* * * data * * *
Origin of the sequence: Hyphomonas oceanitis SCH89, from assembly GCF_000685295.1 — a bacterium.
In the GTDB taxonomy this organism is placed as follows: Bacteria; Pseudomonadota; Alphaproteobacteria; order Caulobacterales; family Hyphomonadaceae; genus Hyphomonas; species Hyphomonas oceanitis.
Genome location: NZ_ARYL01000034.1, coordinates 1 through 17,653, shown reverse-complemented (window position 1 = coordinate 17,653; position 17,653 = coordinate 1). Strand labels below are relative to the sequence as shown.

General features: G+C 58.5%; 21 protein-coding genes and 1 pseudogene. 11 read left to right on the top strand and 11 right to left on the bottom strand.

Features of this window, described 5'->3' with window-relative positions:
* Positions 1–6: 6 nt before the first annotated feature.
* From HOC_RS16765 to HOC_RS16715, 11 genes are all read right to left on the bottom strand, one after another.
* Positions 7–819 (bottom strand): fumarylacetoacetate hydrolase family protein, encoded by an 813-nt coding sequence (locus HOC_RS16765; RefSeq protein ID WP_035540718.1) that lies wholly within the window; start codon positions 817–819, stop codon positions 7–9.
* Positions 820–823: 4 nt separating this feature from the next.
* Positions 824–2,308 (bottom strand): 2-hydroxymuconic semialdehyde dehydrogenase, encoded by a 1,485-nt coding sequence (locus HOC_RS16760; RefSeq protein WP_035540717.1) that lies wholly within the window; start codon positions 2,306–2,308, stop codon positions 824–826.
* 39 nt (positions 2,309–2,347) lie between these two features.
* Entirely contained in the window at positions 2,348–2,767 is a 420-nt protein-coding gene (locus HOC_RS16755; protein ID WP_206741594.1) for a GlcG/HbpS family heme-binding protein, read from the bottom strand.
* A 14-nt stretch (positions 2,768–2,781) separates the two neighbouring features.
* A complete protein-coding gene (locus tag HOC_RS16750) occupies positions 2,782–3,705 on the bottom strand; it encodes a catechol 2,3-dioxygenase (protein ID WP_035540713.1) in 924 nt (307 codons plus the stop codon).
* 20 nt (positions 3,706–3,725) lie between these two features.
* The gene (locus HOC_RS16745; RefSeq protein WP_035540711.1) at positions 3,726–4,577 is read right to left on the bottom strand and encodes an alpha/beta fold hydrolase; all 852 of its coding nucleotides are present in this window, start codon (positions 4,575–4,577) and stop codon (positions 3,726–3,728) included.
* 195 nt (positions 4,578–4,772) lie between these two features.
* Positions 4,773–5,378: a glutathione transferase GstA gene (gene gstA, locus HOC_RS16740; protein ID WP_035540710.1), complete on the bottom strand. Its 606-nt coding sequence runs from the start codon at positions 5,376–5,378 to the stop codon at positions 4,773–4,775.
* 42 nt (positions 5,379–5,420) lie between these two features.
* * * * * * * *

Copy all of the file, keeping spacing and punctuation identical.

Origin of the sequence: Hyphomonas oceanitis SCH89, from assembly GCF_000685295.1 — a bacterium.
In the GTDB taxonomy this organism is placed as follows: Bacteria; Pseudomonadota; Alphaproteobacteria; order Caulobacterales; family Hyphomonadaceae; genus Hyphomonas; species Hyphomonas oceanitis.
Genome location: NZ_ARYL01000034.1, coordinates 1 through 17,653, shown reverse-complemented (window position 1 = coordinate 17,653; position 17,653 = coordinate 1). Strand labels below are relative to the sequence as shown.

General features: G+C 58.5%; 21 protein-coding genes and 1 pseudogene. 11 read left to right on the top strand and 11 right to left on the bottom strand.

Features of this window, described 5'->3' with window-relative positions:
* Positions 1–6: 6 nt before the first annotated feature.
* From HOC_RS16765 to HOC_RS16715, 11 genes are all read right to left on the bottom strand, one after another.
* Positions 7–819 (bottom strand): fumarylacetoacetate hydrolase family protein, encoded by an 813-nt coding sequence (locus HOC_RS16765; RefSeq protein ID WP_035540718.1) that lies wholly within the window; start codon positions 817–819, stop codon positions 7–9.
* Positions 820–823: 4 nt separating this feature from the next.
* Positions 824–2,308 (bottom strand): 2-hydroxymuconic semialdehyde dehydrogenase, encoded by a 1,485-nt coding sequence (locus HOC_RS16760; RefSeq protein WP_035540717.1) that lies wholly within the window; start codon positions 2,306–2,308, stop codon positions 824–826.
* 39 nt (positions 2,309–2,347) lie between these two features.
* Entirely contained in the window at positions 2,348–2,767 is a 420-nt protein-coding gene (locus HOC_RS16755; protein ID WP_206741594.1) for a GlcG/HbpS family heme-binding protein, read from the bottom strand.
* A 14-nt stretch (positions 2,768–2,781) separates the two neighbouring features.
* A complete protein-coding gene (locus tag HOC_RS16750) occupies positions 2,782–3,705 on the bottom strand; it encodes a catechol 2,3-dioxygenase (protein ID WP_035540713.1) in 924 nt (307 codons plus the stop codon).
* 20 nt (positions 3,706–3,725) lie between these two features.
* The gene (locus HOC_RS16745; RefSeq protein WP_035540711.1) at positions 3,726–4,577 is read right to left on the bottom strand and encodes an alpha/beta fold hydrolase; all 852 of its coding nucleotides are present in this window, start codon (positions 4,575–4,577) and stop codon (positions 3,726–3,728) included.
* 195 nt (positions 4,578–4,772) lie between these two features.
* Positions 4,773–5,378: a glutathione transferase GstA gene (gene gstA, locus HOC_RS16740; protein ID WP_035540710.1), complete on the bottom strand. Its 606-nt coding sequence runs from the start codon at positions 5,376–5,378 to the stop codon at positions 4,773–4,775.
* 42 nt (positions 5,379–5,420) lie between these two features.